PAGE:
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and his belief in molecular structure to test old theories, devise new experiments, and come up with new insights. During the next five years he did just that, presenting his results in a series of groundbreaking papers on the nature of the chemical bond.
But his following papers were different. In them, Pauling turned away from rigorous mathematical proofs of his ideas, relying instead on his intuitive understanding of physics and chemistry to guide him. He developed his own style, using the best of wave mechanics theory with hard data about molecular structure from X-ray crystallography.
Of all the world's scientists, only Pauling could at that time in the 1930s take these two pieces of the puzzle and use one to clarify the other. When he came up with a new theory about the chemical bond, he could immediately test it by comparing his thought-structures with real ones
Pauling lecturing at Caltech in 1935. His energetic, funny, and informal way of teaching won the hearts of generations of students.
discovered in his crystallography laboratory. When a crys-tallographer came up with a puzzling bit of hard data, Pauling could decide whether to heed it or not by passing it through the test of quantum mechanics. No one else could blend physics and chemistry, theory and laboratory results like Pauling could, dancing gracefully between one and the other. No one else embodied the proper balance of memory, understanding, imagination, and hard work.
Pauling's approach worked especially well for mathematics-shy chemists. He wrote his papers without complicated equations, depending instead on applying what he knew to the questions that chemists most wanted answered. He presented his ideas in ways that fit with a chemist's understanding of nature, using real-world examples and freely borrowing what he was learning about the structure of molecules to check his theories and make his points.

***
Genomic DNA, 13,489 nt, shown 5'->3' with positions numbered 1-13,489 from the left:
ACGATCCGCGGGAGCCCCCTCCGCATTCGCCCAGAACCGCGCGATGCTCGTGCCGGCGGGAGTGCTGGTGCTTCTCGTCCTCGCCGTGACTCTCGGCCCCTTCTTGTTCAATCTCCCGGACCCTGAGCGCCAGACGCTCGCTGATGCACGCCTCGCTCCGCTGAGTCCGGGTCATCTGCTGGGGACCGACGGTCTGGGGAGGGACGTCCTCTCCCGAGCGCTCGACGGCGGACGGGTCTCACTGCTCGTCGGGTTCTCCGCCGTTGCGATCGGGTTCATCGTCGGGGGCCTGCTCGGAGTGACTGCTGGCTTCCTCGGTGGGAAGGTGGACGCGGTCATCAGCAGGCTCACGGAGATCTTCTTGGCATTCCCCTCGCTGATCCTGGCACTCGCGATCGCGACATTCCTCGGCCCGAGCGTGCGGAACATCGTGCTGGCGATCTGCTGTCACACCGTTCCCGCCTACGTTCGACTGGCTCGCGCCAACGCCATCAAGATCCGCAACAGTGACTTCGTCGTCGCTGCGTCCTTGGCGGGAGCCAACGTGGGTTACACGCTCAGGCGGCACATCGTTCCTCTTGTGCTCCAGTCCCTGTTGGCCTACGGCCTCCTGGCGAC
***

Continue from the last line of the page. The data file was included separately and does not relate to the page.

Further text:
Historians would later credit Heitler, London, Slater, and Pauling with developing this approach to the chemical bond (in later years it would be called, in their honor, the HLSP theory). But most chemists would remember only Pauling, not only because he applied it to more molecules than the others, but because he alone among them was a chemist, able to communicate his results in a way that chemists understood.
By 1936, Pauling had used his approach to explain everything from the structure of benzene to the properties of metals, and he felt that he understood almost everything he needed to know about the chemical bond. His self-confidence, which had been growing since he went to Oregon Agricultural College, now assumed legendary proportions. He was the brightest young star in the world of chemistry, and he behaved like it. He had a new private office, a larger laboratory, and twice the number of graduate students and postdoctoral fellows of any other Caltech chemist. He traveled often, teaching one term each year at Berkeley (where he became friends with G. N. Lewis, whose papers had first interested him in the chemical bond) and giving lectures around the nation on what was now being called "quantum chemistry."